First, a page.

Is it back to the future for the beef industry?
Is it a case of 'back to the future' for the Irish beef industry in the wake of the Brexit vote?
That is the question that many in the Irish agri-sector are asking themselves following the UK's seismic referendum result.
While Britain's future trading arrangements with the EU are a matter of guesswork and conjecture, most will hope that the price volatility and uncertainty that characterised the cattle trade in the 1950s and early 1960s will not be repeated.
British buyers dominated the Irish cattle and beef trade in the post-war era. Over 90pc of live cattle exports went to Britain; and while Ireland had a lucrative contract supplying meat to the US forces based in Europe, the UK was also a major customer for processed beef.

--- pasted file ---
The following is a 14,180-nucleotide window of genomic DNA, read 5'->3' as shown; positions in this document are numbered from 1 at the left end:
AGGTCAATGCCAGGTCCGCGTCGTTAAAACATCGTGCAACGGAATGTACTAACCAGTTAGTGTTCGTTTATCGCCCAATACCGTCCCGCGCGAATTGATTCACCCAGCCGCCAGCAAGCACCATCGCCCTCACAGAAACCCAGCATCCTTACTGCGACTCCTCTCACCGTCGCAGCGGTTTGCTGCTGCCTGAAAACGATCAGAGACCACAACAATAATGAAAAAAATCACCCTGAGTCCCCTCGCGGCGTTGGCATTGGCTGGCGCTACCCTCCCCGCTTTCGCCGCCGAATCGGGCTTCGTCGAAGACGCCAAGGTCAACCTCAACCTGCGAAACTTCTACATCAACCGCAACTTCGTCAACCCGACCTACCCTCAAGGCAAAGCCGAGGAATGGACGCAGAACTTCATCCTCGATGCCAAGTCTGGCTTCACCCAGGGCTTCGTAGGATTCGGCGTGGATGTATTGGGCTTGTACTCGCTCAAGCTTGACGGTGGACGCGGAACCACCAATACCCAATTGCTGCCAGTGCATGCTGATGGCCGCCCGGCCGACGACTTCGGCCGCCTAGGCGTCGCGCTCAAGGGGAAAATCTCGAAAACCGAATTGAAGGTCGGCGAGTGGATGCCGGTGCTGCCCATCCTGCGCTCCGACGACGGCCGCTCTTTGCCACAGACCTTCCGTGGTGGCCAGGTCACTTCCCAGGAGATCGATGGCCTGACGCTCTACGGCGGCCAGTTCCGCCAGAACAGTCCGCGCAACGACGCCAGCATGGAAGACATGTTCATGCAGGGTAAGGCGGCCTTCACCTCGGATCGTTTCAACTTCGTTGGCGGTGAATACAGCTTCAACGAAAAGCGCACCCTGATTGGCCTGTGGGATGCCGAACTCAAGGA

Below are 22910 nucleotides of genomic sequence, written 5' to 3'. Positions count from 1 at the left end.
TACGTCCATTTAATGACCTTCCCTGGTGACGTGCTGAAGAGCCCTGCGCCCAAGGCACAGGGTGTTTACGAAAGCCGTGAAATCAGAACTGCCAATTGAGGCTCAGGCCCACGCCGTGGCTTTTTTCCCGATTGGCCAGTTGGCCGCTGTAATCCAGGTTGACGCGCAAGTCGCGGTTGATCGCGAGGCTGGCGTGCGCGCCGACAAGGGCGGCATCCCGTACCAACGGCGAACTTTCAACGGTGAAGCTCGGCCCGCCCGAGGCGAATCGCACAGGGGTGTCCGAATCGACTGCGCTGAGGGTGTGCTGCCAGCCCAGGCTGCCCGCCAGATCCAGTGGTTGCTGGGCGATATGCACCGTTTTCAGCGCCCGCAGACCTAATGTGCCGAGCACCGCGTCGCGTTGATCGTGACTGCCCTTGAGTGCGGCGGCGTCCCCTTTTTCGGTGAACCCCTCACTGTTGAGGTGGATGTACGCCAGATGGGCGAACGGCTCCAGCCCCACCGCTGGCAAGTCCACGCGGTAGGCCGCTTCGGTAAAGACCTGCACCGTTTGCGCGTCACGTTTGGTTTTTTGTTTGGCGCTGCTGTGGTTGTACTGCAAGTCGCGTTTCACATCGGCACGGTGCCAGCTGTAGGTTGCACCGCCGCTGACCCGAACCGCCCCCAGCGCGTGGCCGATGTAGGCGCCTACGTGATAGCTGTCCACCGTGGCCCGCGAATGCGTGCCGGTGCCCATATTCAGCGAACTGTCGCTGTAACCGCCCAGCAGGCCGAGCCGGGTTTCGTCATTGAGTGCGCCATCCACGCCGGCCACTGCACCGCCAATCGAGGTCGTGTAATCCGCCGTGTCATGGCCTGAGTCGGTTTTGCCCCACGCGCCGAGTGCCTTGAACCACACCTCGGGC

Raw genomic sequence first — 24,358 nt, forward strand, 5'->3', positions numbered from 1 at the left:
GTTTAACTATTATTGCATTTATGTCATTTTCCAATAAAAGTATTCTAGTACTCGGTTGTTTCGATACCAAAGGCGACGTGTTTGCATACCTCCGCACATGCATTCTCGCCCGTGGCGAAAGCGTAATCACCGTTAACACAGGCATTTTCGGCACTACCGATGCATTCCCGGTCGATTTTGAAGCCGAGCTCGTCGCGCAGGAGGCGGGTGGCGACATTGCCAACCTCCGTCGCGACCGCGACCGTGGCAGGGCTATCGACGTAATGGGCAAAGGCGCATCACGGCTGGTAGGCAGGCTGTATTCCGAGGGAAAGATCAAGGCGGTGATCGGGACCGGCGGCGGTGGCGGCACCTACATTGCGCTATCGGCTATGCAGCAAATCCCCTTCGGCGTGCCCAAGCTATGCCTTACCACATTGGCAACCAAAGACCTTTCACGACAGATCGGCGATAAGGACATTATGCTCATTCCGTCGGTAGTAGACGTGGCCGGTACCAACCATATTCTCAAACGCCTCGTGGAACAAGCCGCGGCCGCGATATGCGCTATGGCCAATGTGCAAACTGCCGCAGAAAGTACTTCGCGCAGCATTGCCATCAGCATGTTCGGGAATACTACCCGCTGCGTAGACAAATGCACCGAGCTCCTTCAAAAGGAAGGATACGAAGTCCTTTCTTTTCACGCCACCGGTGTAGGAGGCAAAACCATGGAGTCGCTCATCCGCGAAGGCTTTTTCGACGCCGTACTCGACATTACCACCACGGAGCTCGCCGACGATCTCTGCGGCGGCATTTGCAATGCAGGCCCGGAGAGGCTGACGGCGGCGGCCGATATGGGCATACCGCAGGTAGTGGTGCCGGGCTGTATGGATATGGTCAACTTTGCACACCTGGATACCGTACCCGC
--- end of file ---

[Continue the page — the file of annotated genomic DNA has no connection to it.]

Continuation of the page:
The cattle industry was a vital source of export earnings for the country. Official figures for 1960 to 1964 show that live cattle exports averaged 663,000 head a year, while around 60,000 tonnes of beef were shipped annually.
However, returns to farmers reflected the vagaries of the world market, with the threat of increased supplies into Europe from South America and Australia being enough to undermine prices in Irish fairs and markets.
Newspaper reports from the Dublin Cattle Market in the late 1950s and early 1960s tell of the market being down on the back of increased imports.
Rumours of massive Argentine beef imports into Britain were also a standard ploy used by dealers to pull prices at fairs.